Fabric Structure Buildings and the Australian Wind Code
The Australian Wind Code specifies four main wind regions. When designing and manufacturing a DomeShelter™ Fabric Structure, the wind code is an important factor in ensuring the Structure is built in accordance with AS/NZS 1170.2:2011 (R2016)
DomeShelter Australia's Fabric Structure Buildings can in fact be designed and engineered to withstand the highest category wind code D, which is severe cyclonic and most often associated with regions in Australia’s North West.
The Wind Code is summarised as follows:
|A Normal||162 km/h||2|
|B Intermediate||205 km/h||2|
|C Cyclonic||248 km/h||2|
|D Severe Cyclonic||316 km/h||2|
What then is meant by Terrain Category?
Terrain Category is a measure of the wind-breaking effect of the terrain surrounding your building site. The more your Fabric Structure site is surrounded by trees, other buildings, etc. the less exposed it is to the full force of the wind.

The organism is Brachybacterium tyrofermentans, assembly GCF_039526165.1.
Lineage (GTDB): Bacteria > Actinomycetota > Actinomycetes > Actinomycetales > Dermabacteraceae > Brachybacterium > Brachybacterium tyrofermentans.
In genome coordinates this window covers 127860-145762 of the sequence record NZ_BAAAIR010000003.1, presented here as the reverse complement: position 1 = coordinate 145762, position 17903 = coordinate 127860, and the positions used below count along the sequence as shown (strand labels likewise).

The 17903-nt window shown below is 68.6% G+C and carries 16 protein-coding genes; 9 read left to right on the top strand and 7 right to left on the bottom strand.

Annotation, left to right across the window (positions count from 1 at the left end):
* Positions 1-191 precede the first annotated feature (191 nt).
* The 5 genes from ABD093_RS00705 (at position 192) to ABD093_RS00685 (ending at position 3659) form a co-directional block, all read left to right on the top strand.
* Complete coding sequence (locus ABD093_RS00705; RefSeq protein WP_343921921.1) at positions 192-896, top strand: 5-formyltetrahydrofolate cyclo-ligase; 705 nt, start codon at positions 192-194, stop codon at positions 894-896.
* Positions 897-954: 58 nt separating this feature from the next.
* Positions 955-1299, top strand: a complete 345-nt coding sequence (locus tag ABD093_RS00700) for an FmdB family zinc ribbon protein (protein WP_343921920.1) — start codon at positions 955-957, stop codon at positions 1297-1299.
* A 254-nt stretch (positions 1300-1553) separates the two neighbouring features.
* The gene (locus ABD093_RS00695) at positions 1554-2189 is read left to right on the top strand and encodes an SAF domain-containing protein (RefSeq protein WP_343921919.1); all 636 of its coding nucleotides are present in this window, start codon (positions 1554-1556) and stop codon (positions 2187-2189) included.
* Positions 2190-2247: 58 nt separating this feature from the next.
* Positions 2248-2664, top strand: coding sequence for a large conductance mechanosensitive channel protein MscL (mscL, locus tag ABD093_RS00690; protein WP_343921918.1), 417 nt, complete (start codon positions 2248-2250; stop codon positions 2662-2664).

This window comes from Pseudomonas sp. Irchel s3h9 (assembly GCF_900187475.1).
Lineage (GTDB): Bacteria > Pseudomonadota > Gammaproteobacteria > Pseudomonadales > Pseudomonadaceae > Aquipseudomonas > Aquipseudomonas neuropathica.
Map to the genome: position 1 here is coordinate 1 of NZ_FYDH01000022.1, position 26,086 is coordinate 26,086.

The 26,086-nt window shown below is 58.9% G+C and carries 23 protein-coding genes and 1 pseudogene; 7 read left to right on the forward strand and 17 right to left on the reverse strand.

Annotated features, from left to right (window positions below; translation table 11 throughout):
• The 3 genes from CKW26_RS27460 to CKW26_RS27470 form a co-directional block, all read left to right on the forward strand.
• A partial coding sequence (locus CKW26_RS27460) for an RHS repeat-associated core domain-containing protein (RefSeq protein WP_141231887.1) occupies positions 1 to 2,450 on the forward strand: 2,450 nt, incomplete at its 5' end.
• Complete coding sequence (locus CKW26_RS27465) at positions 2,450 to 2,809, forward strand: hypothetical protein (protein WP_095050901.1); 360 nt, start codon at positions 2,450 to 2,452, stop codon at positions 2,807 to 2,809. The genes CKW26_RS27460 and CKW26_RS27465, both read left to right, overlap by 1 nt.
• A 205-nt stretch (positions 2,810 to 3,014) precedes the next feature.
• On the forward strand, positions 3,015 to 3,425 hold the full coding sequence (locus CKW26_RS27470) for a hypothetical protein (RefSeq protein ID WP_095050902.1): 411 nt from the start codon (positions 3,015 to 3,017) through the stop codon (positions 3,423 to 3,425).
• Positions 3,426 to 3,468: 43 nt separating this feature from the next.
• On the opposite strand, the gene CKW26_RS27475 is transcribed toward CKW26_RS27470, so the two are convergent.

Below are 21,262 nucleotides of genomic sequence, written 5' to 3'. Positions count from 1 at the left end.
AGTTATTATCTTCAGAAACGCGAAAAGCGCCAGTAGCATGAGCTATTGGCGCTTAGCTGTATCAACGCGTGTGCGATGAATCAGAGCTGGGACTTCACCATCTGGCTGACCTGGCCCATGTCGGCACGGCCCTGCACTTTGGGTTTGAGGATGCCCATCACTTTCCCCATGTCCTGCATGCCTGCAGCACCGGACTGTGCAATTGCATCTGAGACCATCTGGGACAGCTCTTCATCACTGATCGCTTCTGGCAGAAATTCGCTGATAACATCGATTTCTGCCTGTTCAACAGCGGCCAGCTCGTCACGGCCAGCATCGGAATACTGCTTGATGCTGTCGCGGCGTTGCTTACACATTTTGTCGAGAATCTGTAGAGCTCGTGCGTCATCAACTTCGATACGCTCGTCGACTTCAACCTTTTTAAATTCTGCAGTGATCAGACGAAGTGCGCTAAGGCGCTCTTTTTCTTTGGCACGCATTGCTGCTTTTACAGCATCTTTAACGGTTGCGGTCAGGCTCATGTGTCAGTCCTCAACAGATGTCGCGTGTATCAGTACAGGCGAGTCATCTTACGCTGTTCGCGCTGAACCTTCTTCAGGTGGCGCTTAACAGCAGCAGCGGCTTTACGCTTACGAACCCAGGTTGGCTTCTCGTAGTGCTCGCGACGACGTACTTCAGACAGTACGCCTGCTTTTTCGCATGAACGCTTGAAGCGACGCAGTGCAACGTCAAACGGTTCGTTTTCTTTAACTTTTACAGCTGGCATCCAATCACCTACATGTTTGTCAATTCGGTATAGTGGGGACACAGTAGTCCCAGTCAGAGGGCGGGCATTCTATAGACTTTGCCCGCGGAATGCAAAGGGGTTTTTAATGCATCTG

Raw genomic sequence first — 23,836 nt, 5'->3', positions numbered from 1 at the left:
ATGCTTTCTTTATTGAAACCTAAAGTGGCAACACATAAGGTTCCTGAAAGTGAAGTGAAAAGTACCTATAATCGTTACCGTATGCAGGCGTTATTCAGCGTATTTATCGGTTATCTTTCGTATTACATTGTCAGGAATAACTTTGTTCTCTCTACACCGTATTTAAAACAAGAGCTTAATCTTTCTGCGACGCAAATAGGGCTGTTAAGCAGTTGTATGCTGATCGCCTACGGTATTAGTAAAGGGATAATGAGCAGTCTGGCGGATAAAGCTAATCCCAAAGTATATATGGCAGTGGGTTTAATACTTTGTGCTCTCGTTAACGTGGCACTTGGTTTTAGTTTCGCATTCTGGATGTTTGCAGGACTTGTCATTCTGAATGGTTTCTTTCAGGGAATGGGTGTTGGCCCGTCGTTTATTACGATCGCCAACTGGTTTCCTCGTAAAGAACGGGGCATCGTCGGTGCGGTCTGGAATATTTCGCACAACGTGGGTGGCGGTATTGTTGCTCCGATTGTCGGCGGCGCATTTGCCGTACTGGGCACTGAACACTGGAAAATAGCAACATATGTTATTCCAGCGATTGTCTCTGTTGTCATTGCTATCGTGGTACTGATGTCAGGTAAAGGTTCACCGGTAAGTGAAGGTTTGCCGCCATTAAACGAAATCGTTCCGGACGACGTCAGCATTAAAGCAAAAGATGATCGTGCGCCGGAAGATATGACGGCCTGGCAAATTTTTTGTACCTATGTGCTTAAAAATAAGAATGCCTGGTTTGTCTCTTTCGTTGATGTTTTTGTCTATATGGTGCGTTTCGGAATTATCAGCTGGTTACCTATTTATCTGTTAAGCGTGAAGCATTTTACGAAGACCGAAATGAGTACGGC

Terrain is broken into three main categories.
Terrain Category 1
Requires strongest DomeShelter™ Structure
- This condition is rare. Exposed open terrain with few or no obstructions.
- It is for isolated Fabric Covered Structures in flat, treeless, poorly grassed areas of at least 10km width.
- Requires the strongest Fabric Shelter
Terrain Category 2
Most common rural
- Open terrain, grassland with few, well-scattered obstructions having heights generally from 1.5 m to 10 m.
- This is the most common terrain category for rural sites.
Terrain Category 3
Requires least Structural strength
- Terrain with numerous closely spaced obstructions 3 m to 5 m high.
- This is the most common terrain category in suburban and wooded areas.
- This will produce the least expensive Fabric Building.
All quotes for Fabric Structures should take the wind code and terrain category into account, no matter the geographic location.
DomeShelter Australia is well experienced in designing and manufacturing Fabric Structure Buildings for all wind code areas of Australia. Our Shelters have been delivered to the remotest sites in Australia and exported to 28 countries throughout the world, all of which account for local wind conditions.
For further details on Wind Regions see also WIND REGIONS OF AUSTRALIA